The advice we receive from this parable from the lips of Jesus is to “be there.” The prodigal’s father did not give up; he exercised patience; he was able to wait on the Lord. That can only happen if that father has a close and ongoing relationship with the Lord Himself. Is that true of you? Do you have a personal relationship with Christ that enables you to trust God eternally as well as daily?
Tim Burke’s close relationship with the Lord enabled him to make what others would have considered a crazy decision. In the parable, a pre-established relationship with God enabled the father to literally wait in the pathway until his son would come to his senses through the power of God. Those of you who have been through those moments with sons or daughters know that it requires spiritual staying power. If you are going through that at this moment, I would encourage you to trust God and seek His face daily in prayer. Those who may one day be in the position of the prodigal father are wise if they establish a spiritual foundation while it is easier to do so.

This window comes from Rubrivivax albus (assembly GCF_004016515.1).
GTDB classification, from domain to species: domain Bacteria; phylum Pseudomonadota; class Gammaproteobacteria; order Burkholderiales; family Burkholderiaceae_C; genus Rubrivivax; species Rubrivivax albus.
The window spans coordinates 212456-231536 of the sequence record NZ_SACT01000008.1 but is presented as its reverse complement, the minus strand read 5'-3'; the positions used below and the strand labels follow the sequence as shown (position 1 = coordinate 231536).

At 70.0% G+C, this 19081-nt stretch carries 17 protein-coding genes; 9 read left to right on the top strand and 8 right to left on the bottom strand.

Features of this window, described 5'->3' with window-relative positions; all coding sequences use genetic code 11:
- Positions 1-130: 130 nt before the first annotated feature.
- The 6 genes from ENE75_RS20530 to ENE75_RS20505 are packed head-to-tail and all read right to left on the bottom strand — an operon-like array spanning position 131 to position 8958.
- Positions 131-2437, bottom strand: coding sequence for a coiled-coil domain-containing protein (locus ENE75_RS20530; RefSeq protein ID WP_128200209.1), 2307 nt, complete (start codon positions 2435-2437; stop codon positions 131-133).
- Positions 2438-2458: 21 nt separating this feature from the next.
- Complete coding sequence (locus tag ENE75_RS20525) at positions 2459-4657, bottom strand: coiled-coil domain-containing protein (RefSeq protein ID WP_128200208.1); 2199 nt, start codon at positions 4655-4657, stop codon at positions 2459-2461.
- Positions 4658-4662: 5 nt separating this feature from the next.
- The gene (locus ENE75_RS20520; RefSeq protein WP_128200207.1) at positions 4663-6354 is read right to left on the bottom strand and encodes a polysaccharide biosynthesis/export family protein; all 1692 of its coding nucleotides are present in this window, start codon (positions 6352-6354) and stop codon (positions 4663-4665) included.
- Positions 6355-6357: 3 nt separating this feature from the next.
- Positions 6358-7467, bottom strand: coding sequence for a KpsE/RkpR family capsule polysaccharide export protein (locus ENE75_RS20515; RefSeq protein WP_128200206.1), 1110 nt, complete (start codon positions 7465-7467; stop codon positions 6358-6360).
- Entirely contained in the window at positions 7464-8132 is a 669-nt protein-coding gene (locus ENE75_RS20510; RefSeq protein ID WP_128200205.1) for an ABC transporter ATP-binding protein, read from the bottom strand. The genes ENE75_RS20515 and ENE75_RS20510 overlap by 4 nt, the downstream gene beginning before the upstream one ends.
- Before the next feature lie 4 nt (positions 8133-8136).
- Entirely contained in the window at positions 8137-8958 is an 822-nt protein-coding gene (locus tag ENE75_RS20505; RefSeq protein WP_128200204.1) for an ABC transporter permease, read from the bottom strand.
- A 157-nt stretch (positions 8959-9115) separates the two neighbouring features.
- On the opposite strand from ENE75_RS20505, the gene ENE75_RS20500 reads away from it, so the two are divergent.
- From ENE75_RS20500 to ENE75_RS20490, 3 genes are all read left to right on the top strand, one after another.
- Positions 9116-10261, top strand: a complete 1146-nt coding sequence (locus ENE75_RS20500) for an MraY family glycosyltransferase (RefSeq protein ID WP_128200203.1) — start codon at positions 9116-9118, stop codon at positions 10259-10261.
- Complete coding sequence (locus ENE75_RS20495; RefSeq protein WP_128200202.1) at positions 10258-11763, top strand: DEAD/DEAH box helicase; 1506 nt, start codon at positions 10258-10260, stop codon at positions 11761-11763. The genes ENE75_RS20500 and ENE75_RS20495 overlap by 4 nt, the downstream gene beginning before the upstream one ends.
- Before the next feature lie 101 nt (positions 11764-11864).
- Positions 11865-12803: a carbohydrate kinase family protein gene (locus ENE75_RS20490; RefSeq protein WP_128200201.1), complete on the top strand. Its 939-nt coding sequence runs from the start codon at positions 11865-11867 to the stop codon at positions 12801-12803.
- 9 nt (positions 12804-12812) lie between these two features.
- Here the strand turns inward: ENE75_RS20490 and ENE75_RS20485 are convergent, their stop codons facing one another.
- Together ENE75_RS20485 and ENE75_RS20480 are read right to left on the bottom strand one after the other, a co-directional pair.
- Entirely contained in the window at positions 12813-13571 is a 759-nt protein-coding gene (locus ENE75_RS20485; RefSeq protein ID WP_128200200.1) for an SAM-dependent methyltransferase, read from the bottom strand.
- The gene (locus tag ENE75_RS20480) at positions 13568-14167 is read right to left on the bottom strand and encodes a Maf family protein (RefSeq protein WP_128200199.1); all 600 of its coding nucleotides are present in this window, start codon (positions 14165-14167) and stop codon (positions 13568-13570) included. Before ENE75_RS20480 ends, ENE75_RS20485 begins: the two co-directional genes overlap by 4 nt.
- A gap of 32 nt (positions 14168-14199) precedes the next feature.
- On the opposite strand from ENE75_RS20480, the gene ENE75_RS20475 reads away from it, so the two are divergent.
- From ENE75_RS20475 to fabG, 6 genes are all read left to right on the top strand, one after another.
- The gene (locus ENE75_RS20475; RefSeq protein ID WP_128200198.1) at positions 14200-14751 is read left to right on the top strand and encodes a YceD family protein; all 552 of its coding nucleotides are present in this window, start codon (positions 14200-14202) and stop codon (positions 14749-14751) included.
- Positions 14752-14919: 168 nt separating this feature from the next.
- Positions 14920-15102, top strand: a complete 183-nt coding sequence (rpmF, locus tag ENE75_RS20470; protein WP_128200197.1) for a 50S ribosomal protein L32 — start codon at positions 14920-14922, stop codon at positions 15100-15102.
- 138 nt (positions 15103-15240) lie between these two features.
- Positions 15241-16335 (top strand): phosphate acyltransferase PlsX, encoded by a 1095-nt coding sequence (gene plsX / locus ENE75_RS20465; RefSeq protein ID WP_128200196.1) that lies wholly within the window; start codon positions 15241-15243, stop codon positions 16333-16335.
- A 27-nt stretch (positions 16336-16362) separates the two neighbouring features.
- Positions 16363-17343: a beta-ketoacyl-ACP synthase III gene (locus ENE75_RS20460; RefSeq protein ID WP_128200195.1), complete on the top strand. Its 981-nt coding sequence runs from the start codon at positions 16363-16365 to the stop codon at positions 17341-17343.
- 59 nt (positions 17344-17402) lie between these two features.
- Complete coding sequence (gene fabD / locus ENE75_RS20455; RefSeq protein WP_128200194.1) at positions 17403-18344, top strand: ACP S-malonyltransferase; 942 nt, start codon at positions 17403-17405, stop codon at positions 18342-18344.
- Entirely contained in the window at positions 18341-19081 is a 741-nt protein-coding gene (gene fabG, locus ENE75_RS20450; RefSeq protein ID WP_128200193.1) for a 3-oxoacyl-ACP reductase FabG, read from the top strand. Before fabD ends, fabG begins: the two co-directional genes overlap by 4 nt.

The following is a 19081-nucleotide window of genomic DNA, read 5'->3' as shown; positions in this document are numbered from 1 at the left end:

And then beyond his ability to wait, our text tells us that the prodigal’s father was filled with compassion: his mercy was like the mercy of God. Imagine having your temper or need to get retribution so in check that you could only demonstrate mercy and compassion. Do you realize that one of the reasons why there are so many dysfunctional adults running around today is because they’ve never heard the words “I love you” or “You’re forgiven” from a compassionate Christian father? It happens because (1) a father abdicates by leaving a marriage or his role as a father; (2) it happens because a father has never experienced God’s forgiveness himself, therefore forgiving others, particularly his own children, becomes insurmountable; (3) it happens because the models he had growing up were negative or, worse yet, abusive.